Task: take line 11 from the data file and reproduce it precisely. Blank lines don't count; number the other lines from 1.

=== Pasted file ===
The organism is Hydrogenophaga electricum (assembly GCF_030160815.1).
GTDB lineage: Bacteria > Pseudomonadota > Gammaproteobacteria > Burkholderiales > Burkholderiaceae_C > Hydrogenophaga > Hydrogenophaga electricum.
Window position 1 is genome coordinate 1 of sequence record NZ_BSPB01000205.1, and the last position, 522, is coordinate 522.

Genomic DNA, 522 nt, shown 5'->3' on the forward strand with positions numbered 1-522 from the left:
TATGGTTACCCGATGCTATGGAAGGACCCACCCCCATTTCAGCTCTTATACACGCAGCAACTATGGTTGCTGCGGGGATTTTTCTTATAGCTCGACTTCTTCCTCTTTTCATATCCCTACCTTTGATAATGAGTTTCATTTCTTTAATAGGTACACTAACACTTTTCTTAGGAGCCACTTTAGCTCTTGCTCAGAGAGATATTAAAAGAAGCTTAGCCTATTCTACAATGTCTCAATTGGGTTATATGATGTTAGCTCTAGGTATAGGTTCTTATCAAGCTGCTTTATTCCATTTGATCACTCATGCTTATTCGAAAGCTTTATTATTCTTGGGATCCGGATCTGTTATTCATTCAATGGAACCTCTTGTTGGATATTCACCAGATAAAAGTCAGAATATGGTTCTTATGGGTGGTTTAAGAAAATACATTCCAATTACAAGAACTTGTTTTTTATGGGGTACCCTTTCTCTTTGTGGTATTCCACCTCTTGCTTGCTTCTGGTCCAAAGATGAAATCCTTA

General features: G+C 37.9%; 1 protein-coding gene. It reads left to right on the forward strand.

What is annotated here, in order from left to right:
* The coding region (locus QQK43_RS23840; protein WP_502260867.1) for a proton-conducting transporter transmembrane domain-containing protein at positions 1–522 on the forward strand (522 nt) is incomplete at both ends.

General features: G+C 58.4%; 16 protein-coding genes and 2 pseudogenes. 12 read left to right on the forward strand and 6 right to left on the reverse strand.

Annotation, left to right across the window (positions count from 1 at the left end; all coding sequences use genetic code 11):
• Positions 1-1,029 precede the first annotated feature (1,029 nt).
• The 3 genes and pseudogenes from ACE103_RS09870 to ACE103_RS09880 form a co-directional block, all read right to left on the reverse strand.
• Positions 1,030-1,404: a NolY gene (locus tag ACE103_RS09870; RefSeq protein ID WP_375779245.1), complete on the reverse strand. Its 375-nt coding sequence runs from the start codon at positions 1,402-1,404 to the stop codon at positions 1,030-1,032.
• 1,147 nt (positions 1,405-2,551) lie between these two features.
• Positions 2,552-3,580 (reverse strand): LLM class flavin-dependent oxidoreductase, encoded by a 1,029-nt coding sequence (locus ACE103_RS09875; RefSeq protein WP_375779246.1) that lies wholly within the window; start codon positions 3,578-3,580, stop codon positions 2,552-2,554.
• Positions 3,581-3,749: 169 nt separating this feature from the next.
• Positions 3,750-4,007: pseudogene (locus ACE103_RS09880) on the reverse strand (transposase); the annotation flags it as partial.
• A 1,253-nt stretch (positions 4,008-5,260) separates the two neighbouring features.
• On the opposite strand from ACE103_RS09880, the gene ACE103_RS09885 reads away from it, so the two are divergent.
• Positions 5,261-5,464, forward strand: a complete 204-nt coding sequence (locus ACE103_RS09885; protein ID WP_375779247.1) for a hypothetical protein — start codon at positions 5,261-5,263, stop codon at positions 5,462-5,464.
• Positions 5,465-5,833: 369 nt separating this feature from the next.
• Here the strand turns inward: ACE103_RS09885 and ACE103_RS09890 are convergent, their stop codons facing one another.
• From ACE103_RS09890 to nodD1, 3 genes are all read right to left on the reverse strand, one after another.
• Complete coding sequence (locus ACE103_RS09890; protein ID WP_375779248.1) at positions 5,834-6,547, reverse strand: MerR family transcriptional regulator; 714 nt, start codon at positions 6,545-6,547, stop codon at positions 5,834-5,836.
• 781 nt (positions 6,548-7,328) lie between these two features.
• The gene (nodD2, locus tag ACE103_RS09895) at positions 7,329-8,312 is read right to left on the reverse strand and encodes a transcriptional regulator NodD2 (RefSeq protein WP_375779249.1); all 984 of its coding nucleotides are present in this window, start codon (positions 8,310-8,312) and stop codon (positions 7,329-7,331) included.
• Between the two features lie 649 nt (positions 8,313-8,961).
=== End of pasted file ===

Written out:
• Positions 1-1,029 precede the first annotated feature (1,029 nt).